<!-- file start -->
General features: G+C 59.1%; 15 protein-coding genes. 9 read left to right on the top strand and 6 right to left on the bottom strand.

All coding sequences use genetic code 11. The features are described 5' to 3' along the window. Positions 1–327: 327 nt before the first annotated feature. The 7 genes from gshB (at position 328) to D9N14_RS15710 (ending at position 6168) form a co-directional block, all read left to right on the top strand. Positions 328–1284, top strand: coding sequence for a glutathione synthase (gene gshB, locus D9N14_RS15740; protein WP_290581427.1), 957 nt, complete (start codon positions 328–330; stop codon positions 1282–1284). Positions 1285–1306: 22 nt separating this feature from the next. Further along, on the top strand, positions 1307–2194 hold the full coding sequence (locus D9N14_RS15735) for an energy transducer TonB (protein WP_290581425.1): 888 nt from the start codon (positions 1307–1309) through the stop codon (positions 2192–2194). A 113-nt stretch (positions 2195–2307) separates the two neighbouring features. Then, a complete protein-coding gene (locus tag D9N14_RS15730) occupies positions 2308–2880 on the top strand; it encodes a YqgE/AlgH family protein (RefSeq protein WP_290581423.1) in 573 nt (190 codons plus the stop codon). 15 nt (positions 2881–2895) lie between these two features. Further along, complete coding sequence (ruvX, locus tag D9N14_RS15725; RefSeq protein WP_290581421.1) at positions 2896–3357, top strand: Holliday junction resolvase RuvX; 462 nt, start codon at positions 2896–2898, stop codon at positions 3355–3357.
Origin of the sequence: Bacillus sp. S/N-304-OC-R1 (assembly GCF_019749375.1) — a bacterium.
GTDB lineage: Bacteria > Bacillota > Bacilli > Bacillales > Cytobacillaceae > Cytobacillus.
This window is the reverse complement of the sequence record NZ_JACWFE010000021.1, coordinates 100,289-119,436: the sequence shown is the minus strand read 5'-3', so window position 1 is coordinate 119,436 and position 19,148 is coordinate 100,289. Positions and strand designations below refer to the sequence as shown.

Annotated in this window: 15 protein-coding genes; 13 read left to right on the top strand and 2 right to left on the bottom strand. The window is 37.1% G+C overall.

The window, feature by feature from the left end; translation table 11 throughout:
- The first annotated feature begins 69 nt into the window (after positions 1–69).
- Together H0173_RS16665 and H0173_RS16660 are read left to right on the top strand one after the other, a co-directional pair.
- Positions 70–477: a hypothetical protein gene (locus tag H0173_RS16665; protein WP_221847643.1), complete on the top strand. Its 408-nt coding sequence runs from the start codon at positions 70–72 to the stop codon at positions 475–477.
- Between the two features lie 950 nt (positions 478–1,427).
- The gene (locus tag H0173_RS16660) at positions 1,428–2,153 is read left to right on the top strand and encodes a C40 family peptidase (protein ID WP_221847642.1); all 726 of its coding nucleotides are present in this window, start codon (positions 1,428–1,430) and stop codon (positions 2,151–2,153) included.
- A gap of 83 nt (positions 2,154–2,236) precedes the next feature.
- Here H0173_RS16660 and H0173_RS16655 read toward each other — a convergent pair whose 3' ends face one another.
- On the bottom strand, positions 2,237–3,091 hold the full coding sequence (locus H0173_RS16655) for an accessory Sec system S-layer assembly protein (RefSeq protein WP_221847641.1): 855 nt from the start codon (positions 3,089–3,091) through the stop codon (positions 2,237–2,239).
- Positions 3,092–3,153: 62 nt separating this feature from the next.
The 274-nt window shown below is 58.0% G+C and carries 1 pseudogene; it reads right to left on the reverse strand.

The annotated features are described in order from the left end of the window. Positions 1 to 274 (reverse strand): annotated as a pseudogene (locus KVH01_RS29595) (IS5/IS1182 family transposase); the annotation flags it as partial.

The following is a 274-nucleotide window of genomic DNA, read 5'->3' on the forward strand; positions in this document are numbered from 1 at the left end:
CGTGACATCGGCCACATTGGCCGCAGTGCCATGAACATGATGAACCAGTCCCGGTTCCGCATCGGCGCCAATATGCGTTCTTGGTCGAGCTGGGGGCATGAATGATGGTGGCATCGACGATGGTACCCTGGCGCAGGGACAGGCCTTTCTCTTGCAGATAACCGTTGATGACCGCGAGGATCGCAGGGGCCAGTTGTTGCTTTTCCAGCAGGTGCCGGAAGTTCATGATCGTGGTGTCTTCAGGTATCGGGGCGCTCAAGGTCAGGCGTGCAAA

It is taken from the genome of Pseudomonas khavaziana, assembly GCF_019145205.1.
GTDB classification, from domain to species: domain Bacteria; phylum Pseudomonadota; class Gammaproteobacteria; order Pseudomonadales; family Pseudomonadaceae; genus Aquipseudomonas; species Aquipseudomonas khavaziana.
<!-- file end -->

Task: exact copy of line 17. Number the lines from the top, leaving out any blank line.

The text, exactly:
The 274-nt window shown below is 58.0% G+C and carries 1 pseudogene; it reads right to left on the reverse strand.